Conversion rate optimization (CRO) testing is pretty much a no-brainer for ecommerce brands. At least it should be! CRO tests are simple, affordable and clearly show what works and what doesn’t on your website, helping to increase on-site engagement and, more importantly, increase sales.
Several CRO tools exist, but we’re partial to Optimizely. It’s simple to get started and requires very little technical or programming knowledge or resources. A simple line of code is all you need to add to your site. You won’t have to speak to your developers again until you have a winning design and need to make permanent changes! (But you should at least say “Howdy” in hallways, they’re good people and your ecommerce company would be nowhere without them!)
While you can get a test started in a few short hours, we recommend putting some good thought into what you want to test. Willy-nilly should not be the approach. Rather, take the time to plan your test based on real data and real problems. Follow these 5 steps for every CRO test you run.
1. Define Your Goals & Objectives
Most likely your objective will be to increase conversions, that’s pretty obvious. But deeper than that, you must understand what the goals and needs of the testing are, and how they will need to be refined and tracked throughout the project lifecycle.
Defining all of these items up front is how you must get started.
2. Set Your Baseline Analysis
Study current desktop and mobile site data, as well as any available user testing and profile data to build our baseline and identify user engagement and conversion issues.
Let’s say you have a three step checkout process, and you know that there’s a high drop off after step one. What’s happening at step two that is causing folks to bail? Are you asking for too much information? Are you asking for the wrong information? Is the checkout process frustrating on mobile devices? What assumptions do other stakeholders on your team have and what do they hope to accomplish with CRO?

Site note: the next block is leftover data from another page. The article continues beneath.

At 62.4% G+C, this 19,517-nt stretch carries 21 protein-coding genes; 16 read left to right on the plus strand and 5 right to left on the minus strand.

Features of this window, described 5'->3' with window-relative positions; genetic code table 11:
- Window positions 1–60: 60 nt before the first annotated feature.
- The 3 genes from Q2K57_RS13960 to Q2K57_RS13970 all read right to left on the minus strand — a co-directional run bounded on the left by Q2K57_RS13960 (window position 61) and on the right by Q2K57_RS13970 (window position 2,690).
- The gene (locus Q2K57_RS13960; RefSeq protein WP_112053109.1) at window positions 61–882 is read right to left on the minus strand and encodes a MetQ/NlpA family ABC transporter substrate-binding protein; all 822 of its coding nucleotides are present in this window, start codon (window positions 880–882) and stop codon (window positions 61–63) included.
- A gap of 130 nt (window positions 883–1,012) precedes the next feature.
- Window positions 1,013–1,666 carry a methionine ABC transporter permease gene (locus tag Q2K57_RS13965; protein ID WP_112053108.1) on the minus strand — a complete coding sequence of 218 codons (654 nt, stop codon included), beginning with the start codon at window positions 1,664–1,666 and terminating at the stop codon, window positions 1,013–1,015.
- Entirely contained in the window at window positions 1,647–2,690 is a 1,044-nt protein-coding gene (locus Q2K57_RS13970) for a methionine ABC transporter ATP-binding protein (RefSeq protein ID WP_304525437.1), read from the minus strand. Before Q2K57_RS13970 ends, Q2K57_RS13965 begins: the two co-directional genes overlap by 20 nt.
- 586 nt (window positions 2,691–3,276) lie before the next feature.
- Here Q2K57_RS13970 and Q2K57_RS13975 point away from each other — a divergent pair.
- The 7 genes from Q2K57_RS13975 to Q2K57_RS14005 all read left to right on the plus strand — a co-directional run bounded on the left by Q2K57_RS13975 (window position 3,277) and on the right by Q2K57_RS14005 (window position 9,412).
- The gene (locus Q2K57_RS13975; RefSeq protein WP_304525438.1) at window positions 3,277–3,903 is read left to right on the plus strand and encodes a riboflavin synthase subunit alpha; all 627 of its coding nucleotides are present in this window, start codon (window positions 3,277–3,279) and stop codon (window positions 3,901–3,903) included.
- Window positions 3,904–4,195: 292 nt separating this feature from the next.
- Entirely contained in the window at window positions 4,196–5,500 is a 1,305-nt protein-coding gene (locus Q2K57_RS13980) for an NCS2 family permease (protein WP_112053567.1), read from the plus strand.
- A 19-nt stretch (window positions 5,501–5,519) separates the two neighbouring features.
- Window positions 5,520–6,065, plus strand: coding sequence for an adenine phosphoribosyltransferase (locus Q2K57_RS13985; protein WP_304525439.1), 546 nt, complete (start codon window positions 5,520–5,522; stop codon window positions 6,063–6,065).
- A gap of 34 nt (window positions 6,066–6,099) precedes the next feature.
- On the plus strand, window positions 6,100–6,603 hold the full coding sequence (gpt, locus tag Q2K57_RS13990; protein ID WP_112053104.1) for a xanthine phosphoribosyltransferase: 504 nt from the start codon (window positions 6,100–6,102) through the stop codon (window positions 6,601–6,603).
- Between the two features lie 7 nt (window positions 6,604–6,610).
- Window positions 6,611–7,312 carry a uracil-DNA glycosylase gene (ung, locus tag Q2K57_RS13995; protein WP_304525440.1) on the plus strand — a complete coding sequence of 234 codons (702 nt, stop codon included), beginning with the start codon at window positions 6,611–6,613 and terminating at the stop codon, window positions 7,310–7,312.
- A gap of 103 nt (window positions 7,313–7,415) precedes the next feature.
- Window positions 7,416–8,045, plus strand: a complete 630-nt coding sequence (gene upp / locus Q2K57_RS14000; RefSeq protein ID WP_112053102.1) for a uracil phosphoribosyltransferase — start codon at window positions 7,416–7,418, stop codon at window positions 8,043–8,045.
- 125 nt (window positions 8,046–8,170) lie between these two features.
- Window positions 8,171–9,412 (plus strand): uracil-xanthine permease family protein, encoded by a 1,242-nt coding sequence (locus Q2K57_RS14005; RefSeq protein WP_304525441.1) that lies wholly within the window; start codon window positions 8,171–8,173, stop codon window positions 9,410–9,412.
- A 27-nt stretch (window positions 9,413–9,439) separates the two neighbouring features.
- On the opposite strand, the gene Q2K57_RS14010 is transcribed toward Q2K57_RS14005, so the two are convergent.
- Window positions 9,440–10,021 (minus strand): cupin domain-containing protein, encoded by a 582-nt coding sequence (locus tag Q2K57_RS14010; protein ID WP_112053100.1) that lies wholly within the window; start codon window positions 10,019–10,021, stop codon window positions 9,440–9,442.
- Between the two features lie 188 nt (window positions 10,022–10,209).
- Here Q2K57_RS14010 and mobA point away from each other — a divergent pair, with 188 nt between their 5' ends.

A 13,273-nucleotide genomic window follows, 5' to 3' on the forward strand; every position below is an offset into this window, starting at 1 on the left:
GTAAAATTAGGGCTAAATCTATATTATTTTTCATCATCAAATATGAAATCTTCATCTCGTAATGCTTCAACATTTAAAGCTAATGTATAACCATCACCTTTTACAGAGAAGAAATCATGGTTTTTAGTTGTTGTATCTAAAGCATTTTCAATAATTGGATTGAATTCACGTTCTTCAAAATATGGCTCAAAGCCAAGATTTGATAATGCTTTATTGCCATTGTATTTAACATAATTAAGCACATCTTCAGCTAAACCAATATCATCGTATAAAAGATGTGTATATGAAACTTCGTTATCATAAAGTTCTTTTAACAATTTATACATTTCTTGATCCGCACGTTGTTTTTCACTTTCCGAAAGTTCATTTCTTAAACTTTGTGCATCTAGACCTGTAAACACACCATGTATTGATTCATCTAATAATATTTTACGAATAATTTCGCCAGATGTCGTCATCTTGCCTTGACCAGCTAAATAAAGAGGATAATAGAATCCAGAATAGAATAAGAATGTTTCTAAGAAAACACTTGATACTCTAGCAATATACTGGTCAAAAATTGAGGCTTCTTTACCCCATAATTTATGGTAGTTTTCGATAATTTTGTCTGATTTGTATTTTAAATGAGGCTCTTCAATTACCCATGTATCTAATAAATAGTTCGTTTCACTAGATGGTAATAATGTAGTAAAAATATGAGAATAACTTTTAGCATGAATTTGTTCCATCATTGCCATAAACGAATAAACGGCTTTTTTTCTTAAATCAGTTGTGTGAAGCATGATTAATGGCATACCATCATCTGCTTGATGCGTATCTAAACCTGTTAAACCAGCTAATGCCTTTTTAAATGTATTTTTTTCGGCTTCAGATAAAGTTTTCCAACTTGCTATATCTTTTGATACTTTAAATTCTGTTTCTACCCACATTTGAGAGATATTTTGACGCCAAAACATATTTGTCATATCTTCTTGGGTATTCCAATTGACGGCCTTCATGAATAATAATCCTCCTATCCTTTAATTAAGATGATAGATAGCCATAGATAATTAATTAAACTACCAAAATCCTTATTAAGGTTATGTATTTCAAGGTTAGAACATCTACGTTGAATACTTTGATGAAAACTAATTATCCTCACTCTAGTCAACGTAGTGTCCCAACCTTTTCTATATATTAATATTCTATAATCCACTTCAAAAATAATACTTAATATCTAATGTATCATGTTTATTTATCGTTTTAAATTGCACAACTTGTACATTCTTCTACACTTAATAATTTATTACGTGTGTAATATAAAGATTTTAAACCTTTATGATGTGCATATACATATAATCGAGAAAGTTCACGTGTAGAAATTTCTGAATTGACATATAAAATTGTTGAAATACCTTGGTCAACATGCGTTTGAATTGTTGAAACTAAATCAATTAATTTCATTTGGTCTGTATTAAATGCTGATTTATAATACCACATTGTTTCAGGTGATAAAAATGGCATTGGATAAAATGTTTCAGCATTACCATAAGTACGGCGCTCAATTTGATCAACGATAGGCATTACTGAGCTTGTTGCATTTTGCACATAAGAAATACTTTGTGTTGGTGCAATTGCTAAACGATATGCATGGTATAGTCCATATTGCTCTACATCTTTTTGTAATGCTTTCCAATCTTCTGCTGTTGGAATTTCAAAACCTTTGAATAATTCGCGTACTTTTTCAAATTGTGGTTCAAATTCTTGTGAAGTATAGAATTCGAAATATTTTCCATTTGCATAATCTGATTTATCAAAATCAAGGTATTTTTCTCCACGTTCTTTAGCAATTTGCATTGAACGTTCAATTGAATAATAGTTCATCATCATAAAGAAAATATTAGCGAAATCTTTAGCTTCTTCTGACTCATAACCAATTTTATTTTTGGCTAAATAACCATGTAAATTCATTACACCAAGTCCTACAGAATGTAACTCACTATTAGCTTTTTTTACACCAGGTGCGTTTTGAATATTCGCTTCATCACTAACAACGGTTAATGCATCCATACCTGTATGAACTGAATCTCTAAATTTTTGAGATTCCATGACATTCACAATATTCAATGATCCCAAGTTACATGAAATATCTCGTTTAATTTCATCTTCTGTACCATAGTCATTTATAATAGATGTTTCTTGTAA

3. Create a Hypothesis
Act like a scientist, minus the lab coat and beakers, and create a hypothesis for your experiment. That simply means, define what you expect to happen, so that you can determine whether it not it does happen. Your expectations should be based on your objectives.
Back to the three-step checkout process example, if you may believe that asking for a phone number on step two is what’s causing the drop off since it’s not necessary to complete an order. Your hypothesis would then be that removing the phone number field will increase conversion rates.
4. Develop Optimization Plan
Utilize insights from your baseline analysis to create A/B and/or multivariate test scenarios.
Firstly, define approximately how long you’ll allow each test scenario to run before making any conclusions. It’s important not to get over zealous here. Results can be unsteady during the first week or so of any test, and tend to level out after running for some time. Consider that users behave different during the week than on weekends, and that other marketing efforts or events may impact results. Make sure you all for enough time to amass statistically significant results. Optimizely provides a Sample Size Tool determining the appropriate amount of traffic you need, which can help you to understand how long each test must run.
You’ll also want to determine if the tests will run on desktop, mobile devices, tablets or all devices, and what audience segment will be exposed to the tests.
5. Build Test and Launch
And now the fun begins! This is when you build the campaigns in Optimizely (or your testing tool of choice) and launch. If you’re like us, you’ll get giddy watching the results come in and seeing the different versions compete. But remember, don’t get too excited when one version pulls ahead in the first few days. Patience and pragmatism are key characteristics here. Let the tests run their course for accurate and actionable data.
6. Identify Winning Version
When you’ve reach the conclusion of your test and have statistically significant results, it’s time to crown the winner! If that version was the original, well, your hypothesis was disproved and it’s time to go back to step one. Don’t get discouraged. At least you know that, for example, the phone number field wasn’t the problem. And you get to run more tests!
If a new version was the winner, you’ll want to make that version the official one. Now’s when you need to re-engage that friendly web developer to implement the changes permanently.
The fun doesn’t have to stop here, though. There are always more tests to run and more improvements to make! Run through these steps often to continue increasing performance and driving more sales. Happy testing!